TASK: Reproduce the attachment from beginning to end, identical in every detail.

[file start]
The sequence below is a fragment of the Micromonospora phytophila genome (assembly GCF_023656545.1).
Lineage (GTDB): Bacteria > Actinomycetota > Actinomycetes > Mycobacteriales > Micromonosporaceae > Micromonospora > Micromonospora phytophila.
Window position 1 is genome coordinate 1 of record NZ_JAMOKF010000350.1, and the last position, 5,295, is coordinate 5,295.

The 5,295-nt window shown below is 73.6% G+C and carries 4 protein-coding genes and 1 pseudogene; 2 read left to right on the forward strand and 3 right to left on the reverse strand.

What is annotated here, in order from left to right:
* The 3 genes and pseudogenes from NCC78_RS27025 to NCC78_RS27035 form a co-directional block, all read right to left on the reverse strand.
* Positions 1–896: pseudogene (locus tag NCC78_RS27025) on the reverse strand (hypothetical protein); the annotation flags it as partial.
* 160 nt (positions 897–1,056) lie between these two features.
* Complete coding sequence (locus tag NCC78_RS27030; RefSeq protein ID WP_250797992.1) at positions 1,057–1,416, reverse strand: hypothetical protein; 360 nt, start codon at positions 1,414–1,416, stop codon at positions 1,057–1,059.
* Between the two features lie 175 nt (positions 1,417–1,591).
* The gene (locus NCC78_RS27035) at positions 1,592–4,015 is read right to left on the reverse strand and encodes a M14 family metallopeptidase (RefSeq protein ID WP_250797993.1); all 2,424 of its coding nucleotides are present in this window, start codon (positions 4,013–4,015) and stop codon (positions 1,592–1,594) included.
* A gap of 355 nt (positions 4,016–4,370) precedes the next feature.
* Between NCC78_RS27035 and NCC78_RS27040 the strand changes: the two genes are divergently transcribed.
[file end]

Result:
The sequence below is a fragment of the Micromonospora phytophila genome (assembly GCF_023656545.1).
Lineage (GTDB): Bacteria > Actinomycetota > Actinomycetes > Mycobacteriales > Micromonosporaceae > Micromonospora > Micromonospora phytophila.
Window position 1 is genome coordinate 1 of record NZ_JAMOKF010000350.1, and the last position, 5,295, is coordinate 5,295.

The 5,295-nt window shown below is 73.6% G+C and carries 4 protein-coding genes and 1 pseudogene; 2 read left to right on the forward strand and 3 right to left on the reverse strand.

What is annotated here, in order from left to right:
* The 3 genes and pseudogenes from NCC78_RS27025 to NCC78_RS27035 form a co-directional block, all read right to left on the reverse strand.
* Positions 1–896: pseudogene (locus tag NCC78_RS27025) on the reverse strand (hypothetical protein); the annotation flags it as partial.
* 160 nt (positions 897–1,056) lie between these two features.
* Complete coding sequence (locus tag NCC78_RS27030; RefSeq protein ID WP_250797992.1) at positions 1,057–1,416, reverse strand: hypothetical protein; 360 nt, start codon at positions 1,414–1,416, stop codon at positions 1,057–1,059.
* Between the two features lie 175 nt (positions 1,417–1,591).
* The gene (locus NCC78_RS27035) at positions 1,592–4,015 is read right to left on the reverse strand and encodes a M14 family metallopeptidase (RefSeq protein ID WP_250797993.1); all 2,424 of its coding nucleotides are present in this window, start codon (positions 4,013–4,015) and stop codon (positions 1,592–1,594) included.
* A gap of 355 nt (positions 4,016–4,370) precedes the next feature.
* Between NCC78_RS27035 and NCC78_RS27040 the strand changes: the two genes are divergently transcribed.